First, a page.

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Decision making: Rational, nonrational, and irrational. Educational Administration Quarterly , 29 3 , — References Barbour, J.


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Critical theory. English Ed. Thousand Oaks, CA: Sage.

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Keeping a critical, postmodern eye on educational leadership in the United States: In appreciation of Bill Foster. Educational Administration Quarterly , 40 2 , — Johnson, P. Antipodes: Plato, Nietzsche, and the moral dimensions of leadership. Ternes Ed.

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Moderating the Debate: Rationality and the Promise of American Education

Moderating the Debate is a major statement on education research, policy, and reform that will be required reading for everyone with a stake in improving America's schools. This eloquent book examines the complex—and often problematic—relations between education research, policy, and practice, and proposes ways to improve those relationships in the interest of meaningful education reform. Based on the Burton and Inglis Lectures, which Michael Feuer delivered at the Harvard Graduate School of Education in and , the book begins with an examination of how recent developments in cognitive science have fundamentally changed the way we understand human decisionmaking and rational judgment.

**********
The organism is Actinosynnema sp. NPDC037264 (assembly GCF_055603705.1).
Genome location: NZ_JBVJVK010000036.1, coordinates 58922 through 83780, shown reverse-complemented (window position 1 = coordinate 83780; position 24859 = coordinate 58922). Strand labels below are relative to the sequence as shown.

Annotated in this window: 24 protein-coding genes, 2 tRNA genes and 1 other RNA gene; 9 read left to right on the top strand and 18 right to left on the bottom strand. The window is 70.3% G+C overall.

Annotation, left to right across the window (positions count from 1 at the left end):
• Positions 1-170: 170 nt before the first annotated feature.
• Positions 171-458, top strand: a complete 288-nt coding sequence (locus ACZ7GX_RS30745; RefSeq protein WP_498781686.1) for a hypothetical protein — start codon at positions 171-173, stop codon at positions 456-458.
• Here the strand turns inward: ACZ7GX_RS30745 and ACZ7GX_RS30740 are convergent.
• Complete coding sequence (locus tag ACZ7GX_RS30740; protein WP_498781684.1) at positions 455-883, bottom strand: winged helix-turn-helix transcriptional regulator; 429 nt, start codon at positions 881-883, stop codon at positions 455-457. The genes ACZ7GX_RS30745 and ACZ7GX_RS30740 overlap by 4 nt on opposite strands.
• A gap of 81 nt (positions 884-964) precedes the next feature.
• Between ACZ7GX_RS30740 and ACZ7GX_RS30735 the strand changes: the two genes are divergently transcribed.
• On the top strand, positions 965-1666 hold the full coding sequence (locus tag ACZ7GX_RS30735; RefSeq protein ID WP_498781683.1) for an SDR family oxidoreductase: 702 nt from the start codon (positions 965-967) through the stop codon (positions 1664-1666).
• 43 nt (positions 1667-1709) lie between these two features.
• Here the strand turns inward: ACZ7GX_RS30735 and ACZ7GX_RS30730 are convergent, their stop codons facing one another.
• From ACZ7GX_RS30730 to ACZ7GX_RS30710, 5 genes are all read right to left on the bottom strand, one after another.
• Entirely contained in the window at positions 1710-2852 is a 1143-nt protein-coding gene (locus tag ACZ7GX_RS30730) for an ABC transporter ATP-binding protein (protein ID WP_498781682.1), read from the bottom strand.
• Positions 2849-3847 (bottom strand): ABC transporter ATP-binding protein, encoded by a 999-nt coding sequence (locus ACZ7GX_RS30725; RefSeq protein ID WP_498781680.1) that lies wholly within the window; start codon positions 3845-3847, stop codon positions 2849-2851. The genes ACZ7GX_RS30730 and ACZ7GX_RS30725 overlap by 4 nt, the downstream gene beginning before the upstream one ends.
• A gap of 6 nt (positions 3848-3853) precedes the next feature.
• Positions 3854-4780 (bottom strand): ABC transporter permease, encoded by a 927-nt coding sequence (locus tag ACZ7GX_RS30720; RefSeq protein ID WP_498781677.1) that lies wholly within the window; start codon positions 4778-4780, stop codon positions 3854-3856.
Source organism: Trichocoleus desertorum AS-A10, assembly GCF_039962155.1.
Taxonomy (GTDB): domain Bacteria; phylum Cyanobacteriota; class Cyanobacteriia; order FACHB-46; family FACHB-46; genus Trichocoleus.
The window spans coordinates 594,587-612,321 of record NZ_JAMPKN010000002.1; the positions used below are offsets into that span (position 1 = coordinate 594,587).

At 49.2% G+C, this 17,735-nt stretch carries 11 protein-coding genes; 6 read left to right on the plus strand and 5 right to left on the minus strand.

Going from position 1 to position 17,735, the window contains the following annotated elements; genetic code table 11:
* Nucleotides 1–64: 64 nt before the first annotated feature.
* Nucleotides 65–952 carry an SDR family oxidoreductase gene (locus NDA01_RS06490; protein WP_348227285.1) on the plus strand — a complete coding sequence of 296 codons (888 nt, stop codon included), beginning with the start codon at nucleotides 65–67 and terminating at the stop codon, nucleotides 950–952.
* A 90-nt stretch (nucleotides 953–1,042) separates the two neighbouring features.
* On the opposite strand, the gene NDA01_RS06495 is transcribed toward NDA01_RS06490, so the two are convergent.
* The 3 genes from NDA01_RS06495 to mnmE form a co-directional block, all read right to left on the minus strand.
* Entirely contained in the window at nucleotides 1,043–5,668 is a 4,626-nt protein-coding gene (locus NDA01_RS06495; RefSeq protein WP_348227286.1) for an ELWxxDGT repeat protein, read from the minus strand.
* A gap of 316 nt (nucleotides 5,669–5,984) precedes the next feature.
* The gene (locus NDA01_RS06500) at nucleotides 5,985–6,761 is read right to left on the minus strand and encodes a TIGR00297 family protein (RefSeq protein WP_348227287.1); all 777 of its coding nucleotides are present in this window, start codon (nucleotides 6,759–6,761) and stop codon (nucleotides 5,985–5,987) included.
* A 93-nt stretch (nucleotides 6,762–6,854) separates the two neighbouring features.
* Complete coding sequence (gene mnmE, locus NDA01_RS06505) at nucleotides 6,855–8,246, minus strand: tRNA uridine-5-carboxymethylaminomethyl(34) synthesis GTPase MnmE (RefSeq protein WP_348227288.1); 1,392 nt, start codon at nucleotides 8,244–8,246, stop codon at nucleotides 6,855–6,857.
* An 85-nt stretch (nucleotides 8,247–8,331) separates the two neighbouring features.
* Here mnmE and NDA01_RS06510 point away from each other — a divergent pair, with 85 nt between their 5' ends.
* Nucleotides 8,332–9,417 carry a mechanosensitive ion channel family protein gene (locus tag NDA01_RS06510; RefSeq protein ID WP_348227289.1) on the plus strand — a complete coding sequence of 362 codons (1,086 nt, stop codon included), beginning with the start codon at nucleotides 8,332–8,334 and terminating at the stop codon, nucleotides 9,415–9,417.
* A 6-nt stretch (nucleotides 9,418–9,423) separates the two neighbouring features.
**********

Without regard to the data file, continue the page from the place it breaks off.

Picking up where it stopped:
It then proceeds to a consideration of how the lessons of cognitive science might inform a more rational—and reasonable—approach to education research, policy, and reform.

Moving deftly and with great insight through the worlds of education research and policymaking, Feuer offers practical solutions to the impasses and disconnections that have chronically thwarted workable, sustained education reform. Michael Feuer knows education scholarship better than almost anyone in the United States. In this new book, he deploys that knowledge to help us understand both the importance and the limitation of science in studying education. His argument is one that should be engaged by all of us who study and teach education.

This is a must-read for faculty, students, policymakers, and practitioners alike. Cognitive psychology and behavioral economics have much to teach us about the complexity and limits of human reason.